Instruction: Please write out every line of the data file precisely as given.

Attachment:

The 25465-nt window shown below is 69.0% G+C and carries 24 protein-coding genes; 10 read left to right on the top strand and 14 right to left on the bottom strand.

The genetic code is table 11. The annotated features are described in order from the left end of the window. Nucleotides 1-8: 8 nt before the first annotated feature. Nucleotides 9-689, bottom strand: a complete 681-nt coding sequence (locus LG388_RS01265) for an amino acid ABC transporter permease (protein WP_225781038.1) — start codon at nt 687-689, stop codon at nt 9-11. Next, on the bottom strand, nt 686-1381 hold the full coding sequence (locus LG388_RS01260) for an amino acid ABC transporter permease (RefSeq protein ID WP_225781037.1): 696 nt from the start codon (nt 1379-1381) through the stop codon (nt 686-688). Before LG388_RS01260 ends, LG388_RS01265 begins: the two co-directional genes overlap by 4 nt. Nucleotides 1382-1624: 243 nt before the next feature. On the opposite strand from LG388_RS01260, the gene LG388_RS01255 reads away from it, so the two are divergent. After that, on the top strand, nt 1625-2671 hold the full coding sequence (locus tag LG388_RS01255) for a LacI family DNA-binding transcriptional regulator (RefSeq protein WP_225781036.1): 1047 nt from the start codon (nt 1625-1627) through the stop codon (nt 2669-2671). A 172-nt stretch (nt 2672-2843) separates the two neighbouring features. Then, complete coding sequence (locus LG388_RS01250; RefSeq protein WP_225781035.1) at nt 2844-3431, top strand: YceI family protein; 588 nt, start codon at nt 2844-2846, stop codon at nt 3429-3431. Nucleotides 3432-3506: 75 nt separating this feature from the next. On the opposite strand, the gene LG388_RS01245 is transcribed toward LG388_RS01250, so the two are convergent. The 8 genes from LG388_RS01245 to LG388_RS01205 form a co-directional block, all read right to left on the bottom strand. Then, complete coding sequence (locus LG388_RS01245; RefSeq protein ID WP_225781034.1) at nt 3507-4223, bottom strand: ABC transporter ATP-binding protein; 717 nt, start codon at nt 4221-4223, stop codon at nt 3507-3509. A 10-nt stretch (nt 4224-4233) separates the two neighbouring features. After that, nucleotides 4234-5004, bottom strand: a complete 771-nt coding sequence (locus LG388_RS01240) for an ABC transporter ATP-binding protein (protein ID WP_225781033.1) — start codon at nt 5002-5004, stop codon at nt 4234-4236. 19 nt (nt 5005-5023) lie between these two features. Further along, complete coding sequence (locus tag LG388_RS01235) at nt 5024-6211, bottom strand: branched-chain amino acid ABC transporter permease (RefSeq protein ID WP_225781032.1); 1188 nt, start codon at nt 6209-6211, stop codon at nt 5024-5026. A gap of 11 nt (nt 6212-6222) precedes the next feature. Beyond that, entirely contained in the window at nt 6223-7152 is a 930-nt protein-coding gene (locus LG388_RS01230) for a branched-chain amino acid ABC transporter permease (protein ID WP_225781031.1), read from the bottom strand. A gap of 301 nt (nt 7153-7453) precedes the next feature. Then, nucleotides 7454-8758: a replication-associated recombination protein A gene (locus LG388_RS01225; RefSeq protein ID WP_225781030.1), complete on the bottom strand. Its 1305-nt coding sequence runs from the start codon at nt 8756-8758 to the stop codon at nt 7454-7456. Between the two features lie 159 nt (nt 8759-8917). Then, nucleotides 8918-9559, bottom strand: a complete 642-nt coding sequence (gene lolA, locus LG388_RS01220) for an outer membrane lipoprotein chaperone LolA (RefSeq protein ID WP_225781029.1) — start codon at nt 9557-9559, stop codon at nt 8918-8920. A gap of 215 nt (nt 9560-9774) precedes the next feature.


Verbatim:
The 25465-nt window shown below is 69.0% G+C and carries 24 protein-coding genes; 10 read left to right on the top strand and 14 right to left on the bottom strand.

The genetic code is table 11. The annotated features are described in order from the left end of the window. Nucleotides 1-8: 8 nt before the first annotated feature. Nucleotides 9-689, bottom strand: a complete 681-nt coding sequence (locus LG388_RS01265) for an amino acid ABC transporter permease (protein WP_225781038.1) — start codon at nt 687-689, stop codon at nt 9-11. Next, on the bottom strand, nt 686-1381 hold the full coding sequence (locus LG388_RS01260) for an amino acid ABC transporter permease (RefSeq protein ID WP_225781037.1): 696 nt from the start codon (nt 1379-1381) through the stop codon (nt 686-688). Before LG388_RS01260 ends, LG388_RS01265 begins: the two co-directional genes overlap by 4 nt. Nucleotides 1382-1624: 243 nt before the next feature. On the opposite strand from LG388_RS01260, the gene LG388_RS01255 reads away from it, so the two are divergent. After that, on the top strand, nt 1625-2671 hold the full coding sequence (locus tag LG388_RS01255) for a LacI family DNA-binding transcriptional regulator (RefSeq protein WP_225781036.1): 1047 nt from the start codon (nt 1625-1627) through the stop codon (nt 2669-2671). A 172-nt stretch (nt 2672-2843) separates the two neighbouring features. Then, complete coding sequence (locus LG388_RS01250; RefSeq protein WP_225781035.1) at nt 2844-3431, top strand: YceI family protein; 588 nt, start codon at nt 2844-2846, stop codon at nt 3429-3431. Nucleotides 3432-3506: 75 nt separating this feature from the next. On the opposite strand, the gene LG388_RS01245 is transcribed toward LG388_RS01250, so the two are convergent. The 8 genes from LG388_RS01245 to LG388_RS01205 form a co-directional block, all read right to left on the bottom strand. Then, complete coding sequence (locus LG388_RS01245; RefSeq protein ID WP_225781034.1) at nt 3507-4223, bottom strand: ABC transporter ATP-binding protein; 717 nt, start codon at nt 4221-4223, stop codon at nt 3507-3509. A 10-nt stretch (nt 4224-4233) separates the two neighbouring features. After that, nucleotides 4234-5004, bottom strand: a complete 771-nt coding sequence (locus LG388_RS01240) for an ABC transporter ATP-binding protein (protein ID WP_225781033.1) — start codon at nt 5002-5004, stop codon at nt 4234-4236. 19 nt (nt 5005-5023) lie between these two features. Further along, complete coding sequence (locus tag LG388_RS01235) at nt 5024-6211, bottom strand: branched-chain amino acid ABC transporter permease (RefSeq protein ID WP_225781032.1); 1188 nt, start codon at nt 6209-6211, stop codon at nt 5024-5026. A gap of 11 nt (nt 6212-6222) precedes the next feature. Beyond that, entirely contained in the window at nt 6223-7152 is a 930-nt protein-coding gene (locus LG388_RS01230) for a branched-chain amino acid ABC transporter permease (protein ID WP_225781031.1), read from the bottom strand. A gap of 301 nt (nt 7153-7453) precedes the next feature. Then, nucleotides 7454-8758: a replication-associated recombination protein A gene (locus LG388_RS01225; RefSeq protein ID WP_225781030.1), complete on the bottom strand. Its 1305-nt coding sequence runs from the start codon at nt 8756-8758 to the stop codon at nt 7454-7456. Between the two features lie 159 nt (nt 8759-8917). Then, nucleotides 8918-9559, bottom strand: a complete 642-nt coding sequence (gene lolA, locus LG388_RS01220) for an outer membrane lipoprotein chaperone LolA (RefSeq protein ID WP_225781029.1) — start codon at nt 9557-9559, stop codon at nt 8918-8920. A gap of 215 nt (nt 9560-9774) precedes the next feature.